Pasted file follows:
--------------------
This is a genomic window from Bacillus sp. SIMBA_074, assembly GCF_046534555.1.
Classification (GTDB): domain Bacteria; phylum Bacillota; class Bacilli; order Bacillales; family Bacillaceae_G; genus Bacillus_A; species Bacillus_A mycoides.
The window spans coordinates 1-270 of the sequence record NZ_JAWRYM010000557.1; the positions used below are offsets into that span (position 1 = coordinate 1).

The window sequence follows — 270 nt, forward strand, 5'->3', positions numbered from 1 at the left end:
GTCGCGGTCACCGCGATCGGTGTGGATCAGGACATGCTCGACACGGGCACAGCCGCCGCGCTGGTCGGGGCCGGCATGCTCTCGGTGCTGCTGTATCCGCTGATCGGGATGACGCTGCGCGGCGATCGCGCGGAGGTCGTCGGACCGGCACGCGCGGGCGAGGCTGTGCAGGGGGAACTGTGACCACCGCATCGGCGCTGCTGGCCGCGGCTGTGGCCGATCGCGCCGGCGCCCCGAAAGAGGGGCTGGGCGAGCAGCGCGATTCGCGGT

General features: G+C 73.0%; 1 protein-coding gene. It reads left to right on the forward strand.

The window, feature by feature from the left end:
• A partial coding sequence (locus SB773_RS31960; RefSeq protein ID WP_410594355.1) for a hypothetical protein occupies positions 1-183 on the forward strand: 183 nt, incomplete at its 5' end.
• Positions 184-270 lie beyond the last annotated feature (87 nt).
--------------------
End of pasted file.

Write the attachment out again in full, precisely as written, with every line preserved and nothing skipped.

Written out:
This is a genomic window from Bacillus sp. SIMBA_074, assembly GCF_046534555.1.
Classification (GTDB): domain Bacteria; phylum Bacillota; class Bacilli; order Bacillales; family Bacillaceae_G; genus Bacillus_A; species Bacillus_A mycoides.
The window spans coordinates 1-270 of the sequence record NZ_JAWRYM010000557.1; the positions used below are offsets into that span (position 1 = coordinate 1).

The window sequence follows — 270 nt, forward strand, 5'->3', positions numbered from 1 at the left end:
GTCGCGGTCACCGCGATCGGTGTGGATCAGGACATGCTCGACACGGGCACAGCCGCCGCGCTGGTCGGGGCCGGCATGCTCTCGGTGCTGCTGTATCCGCTGATCGGGATGACGCTGCGCGGCGATCGCGCGGAGGTCGTCGGACCGGCACGCGCGGGCGAGGCTGTGCAGGGGGAACTGTGACCACCGCATCGGCGCTGCTGGCCGCGGCTGTGGCCGATCGCGCCGGCGCCCCGAAAGAGGGGCTGGGCGAGCAGCGCGATTCGCGGT

General features: G+C 73.0%; 1 protein-coding gene. It reads left to right on the forward strand.

The window, feature by feature from the left end:
• A partial coding sequence (locus SB773_RS31960; RefSeq protein ID WP_410594355.1) for a hypothetical protein occupies positions 1-183 on the forward strand: 183 nt, incomplete at its 5' end.
• Positions 184-270 lie beyond the last annotated feature (87 nt).